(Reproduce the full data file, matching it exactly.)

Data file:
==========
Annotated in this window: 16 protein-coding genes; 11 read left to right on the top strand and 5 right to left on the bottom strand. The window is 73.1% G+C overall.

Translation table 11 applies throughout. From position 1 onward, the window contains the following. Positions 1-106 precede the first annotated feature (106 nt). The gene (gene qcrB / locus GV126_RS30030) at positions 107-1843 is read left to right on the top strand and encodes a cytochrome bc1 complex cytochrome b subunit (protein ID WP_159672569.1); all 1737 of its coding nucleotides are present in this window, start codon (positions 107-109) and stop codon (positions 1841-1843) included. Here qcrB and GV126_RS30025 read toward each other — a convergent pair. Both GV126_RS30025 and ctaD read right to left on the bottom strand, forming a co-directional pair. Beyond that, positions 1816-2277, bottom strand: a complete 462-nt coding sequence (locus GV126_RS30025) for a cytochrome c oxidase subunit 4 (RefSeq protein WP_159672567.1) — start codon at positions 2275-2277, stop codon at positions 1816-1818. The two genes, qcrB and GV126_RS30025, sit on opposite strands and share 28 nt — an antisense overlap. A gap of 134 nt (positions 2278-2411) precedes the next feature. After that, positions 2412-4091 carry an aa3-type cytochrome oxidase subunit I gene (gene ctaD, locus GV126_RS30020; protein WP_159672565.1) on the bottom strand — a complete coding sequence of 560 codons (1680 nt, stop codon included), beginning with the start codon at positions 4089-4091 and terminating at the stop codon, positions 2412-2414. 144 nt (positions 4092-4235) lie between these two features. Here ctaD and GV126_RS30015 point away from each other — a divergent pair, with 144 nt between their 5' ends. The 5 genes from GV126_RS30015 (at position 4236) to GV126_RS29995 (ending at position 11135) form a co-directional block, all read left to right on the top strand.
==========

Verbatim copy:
Annotated in this window: 16 protein-coding genes; 11 read left to right on the top strand and 5 right to left on the bottom strand. The window is 73.1% G+C overall.

Translation table 11 applies throughout. From position 1 onward, the window contains the following. Positions 1-106 precede the first annotated feature (106 nt). The gene (gene qcrB / locus GV126_RS30030) at positions 107-1843 is read left to right on the top strand and encodes a cytochrome bc1 complex cytochrome b subunit (protein ID WP_159672569.1); all 1737 of its coding nucleotides are present in this window, start codon (positions 107-109) and stop codon (positions 1841-1843) included. Here qcrB and GV126_RS30025 read toward each other — a convergent pair. Both GV126_RS30025 and ctaD read right to left on the bottom strand, forming a co-directional pair. Beyond that, positions 1816-2277, bottom strand: a complete 462-nt coding sequence (locus GV126_RS30025) for a cytochrome c oxidase subunit 4 (RefSeq protein WP_159672567.1) — start codon at positions 2275-2277, stop codon at positions 1816-1818. The two genes, qcrB and GV126_RS30025, sit on opposite strands and share 28 nt — an antisense overlap. A gap of 134 nt (positions 2278-2411) precedes the next feature. After that, positions 2412-4091 carry an aa3-type cytochrome oxidase subunit I gene (gene ctaD, locus GV126_RS30020; protein WP_159672565.1) on the bottom strand — a complete coding sequence of 560 codons (1680 nt, stop codon included), beginning with the start codon at positions 4089-4091 and terminating at the stop codon, positions 2412-2414. 144 nt (positions 4092-4235) lie between these two features. Here ctaD and GV126_RS30015 point away from each other — a divergent pair, with 144 nt between their 5' ends. The 5 genes from GV126_RS30015 (at position 4236) to GV126_RS29995 (ending at position 11135) form a co-directional block, all read left to right on the top strand.